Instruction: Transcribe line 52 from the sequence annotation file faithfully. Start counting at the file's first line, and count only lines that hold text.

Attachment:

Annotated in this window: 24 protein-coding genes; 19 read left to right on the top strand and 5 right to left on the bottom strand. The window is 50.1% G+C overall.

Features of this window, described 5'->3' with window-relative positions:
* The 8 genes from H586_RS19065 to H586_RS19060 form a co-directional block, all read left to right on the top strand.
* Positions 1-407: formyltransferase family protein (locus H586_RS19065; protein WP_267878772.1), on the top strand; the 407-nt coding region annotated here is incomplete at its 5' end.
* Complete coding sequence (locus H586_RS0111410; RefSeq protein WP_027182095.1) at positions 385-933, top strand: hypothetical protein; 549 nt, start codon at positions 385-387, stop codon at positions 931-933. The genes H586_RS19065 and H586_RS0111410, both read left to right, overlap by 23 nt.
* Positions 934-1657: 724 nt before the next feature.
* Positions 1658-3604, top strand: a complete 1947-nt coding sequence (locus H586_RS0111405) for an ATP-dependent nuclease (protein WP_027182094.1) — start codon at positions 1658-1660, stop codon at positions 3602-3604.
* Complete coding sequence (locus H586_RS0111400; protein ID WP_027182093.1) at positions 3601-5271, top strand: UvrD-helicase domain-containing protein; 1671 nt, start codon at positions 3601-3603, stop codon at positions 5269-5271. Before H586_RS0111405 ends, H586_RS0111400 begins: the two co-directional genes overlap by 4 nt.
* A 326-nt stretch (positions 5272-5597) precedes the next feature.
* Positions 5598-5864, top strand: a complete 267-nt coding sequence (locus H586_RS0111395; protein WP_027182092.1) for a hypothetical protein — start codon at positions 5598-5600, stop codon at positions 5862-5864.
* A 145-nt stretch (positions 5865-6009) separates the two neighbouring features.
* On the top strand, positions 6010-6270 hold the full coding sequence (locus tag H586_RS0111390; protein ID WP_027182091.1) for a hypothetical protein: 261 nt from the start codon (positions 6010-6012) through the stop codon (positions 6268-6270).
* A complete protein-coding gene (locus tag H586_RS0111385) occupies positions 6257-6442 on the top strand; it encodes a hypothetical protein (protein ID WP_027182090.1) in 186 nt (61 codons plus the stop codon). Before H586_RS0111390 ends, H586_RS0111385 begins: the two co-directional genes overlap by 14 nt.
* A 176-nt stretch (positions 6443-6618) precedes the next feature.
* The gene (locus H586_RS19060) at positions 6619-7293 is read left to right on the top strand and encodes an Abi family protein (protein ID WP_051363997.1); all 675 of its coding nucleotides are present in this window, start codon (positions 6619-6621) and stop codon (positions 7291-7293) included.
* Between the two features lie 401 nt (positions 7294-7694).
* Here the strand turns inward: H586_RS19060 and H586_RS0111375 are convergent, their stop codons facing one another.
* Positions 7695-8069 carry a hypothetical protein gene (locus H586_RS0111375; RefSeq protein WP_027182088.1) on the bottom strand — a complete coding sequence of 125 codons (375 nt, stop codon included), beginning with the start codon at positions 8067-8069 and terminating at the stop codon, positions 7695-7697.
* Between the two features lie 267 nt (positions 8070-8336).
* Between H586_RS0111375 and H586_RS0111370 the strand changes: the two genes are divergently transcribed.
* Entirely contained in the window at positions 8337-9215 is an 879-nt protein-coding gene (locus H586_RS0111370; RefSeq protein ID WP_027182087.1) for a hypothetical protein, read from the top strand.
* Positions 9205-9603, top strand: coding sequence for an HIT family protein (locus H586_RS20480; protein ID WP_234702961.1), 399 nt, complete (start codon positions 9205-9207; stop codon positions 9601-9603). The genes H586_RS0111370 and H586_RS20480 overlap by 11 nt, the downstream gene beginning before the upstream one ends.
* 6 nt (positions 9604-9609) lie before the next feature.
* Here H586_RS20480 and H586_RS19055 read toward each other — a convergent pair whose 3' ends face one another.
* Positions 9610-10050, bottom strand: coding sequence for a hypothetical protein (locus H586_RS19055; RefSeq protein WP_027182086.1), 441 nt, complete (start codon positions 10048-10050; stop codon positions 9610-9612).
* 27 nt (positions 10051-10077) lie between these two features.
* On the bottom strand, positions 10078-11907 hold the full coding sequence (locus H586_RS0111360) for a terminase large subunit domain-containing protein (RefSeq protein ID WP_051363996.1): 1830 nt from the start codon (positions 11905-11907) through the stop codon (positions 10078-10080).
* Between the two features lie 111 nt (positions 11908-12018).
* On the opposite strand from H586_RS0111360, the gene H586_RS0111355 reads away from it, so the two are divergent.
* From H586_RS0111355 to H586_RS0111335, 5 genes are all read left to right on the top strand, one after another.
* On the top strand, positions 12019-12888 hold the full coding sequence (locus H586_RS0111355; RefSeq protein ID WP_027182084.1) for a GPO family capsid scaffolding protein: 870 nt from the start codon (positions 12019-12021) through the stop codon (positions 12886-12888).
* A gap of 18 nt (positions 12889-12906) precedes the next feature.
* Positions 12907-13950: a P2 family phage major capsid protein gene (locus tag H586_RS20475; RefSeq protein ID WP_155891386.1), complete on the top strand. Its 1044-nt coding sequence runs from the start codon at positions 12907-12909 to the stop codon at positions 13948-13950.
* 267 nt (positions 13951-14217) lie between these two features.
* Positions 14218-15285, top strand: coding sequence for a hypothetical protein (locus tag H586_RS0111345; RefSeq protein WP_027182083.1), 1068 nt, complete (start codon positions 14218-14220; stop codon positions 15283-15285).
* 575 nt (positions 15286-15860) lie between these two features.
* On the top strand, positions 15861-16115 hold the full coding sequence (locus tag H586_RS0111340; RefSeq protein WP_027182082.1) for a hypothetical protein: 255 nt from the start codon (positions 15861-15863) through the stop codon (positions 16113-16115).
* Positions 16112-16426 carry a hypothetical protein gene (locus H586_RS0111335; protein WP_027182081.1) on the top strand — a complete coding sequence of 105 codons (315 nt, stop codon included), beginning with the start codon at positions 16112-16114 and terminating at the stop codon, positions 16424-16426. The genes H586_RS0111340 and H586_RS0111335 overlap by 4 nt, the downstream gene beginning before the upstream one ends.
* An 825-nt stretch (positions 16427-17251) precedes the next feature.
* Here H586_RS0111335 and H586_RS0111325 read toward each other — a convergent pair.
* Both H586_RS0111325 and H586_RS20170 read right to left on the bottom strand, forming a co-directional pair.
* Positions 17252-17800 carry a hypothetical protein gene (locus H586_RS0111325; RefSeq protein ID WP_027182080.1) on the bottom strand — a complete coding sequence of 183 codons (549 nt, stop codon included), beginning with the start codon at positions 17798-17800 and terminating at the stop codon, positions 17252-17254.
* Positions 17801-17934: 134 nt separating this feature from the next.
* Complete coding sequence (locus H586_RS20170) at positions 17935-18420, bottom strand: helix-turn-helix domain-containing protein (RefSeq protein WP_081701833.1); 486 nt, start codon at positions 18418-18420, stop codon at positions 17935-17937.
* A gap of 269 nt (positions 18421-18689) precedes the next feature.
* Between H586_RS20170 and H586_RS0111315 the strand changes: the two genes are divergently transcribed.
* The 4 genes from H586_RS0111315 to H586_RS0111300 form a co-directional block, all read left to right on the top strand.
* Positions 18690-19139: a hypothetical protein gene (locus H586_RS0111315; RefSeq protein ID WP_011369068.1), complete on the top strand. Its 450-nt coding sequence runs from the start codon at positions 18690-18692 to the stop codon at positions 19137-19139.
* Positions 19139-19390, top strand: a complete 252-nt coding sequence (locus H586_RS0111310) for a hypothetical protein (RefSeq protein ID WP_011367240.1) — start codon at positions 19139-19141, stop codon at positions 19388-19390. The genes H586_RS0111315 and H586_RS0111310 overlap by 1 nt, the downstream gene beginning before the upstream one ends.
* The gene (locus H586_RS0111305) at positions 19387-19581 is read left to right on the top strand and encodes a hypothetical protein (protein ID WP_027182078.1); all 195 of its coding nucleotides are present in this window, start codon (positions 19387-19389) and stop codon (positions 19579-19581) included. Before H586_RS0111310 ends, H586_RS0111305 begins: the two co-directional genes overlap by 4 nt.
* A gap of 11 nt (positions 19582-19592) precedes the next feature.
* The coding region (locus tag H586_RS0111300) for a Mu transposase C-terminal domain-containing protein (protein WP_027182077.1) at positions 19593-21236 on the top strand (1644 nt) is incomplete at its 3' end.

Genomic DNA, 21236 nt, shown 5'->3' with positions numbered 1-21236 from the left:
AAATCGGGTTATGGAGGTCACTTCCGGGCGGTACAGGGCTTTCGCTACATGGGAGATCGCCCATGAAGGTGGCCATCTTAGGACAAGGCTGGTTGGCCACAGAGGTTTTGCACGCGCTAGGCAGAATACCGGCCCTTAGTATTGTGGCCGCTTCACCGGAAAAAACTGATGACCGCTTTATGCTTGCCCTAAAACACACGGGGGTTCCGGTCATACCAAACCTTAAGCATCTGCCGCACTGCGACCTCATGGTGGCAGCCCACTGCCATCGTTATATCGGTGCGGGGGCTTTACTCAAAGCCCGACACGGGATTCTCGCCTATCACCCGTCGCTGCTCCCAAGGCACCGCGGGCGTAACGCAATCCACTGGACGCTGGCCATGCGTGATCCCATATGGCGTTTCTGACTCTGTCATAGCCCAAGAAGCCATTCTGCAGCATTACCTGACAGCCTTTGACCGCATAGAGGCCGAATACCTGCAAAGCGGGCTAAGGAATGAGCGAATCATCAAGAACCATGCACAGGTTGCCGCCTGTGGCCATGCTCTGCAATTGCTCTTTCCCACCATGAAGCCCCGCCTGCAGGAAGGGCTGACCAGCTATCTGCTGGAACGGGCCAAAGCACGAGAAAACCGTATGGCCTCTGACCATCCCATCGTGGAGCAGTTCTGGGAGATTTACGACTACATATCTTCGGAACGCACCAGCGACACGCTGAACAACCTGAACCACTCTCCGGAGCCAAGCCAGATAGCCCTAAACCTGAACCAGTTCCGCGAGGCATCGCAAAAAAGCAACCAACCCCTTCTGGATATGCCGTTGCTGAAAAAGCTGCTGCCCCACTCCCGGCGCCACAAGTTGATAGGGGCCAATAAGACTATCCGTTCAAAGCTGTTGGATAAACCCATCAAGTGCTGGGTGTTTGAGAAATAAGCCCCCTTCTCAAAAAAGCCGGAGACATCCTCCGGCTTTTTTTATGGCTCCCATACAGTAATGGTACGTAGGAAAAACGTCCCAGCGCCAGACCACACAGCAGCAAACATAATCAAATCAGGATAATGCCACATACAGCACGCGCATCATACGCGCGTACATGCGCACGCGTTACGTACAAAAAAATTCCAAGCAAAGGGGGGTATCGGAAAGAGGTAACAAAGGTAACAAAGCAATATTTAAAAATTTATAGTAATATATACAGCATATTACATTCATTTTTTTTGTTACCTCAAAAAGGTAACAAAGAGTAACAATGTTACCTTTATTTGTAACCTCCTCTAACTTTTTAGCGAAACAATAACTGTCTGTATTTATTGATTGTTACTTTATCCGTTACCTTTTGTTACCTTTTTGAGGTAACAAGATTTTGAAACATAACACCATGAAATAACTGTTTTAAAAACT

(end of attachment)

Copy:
* The coding region (locus tag H586_RS0111300) for a Mu transposase C-terminal domain-containing protein (protein WP_027182077.1) at positions 19593-21236 on the top strand (1644 nt) is incomplete at its 3' end.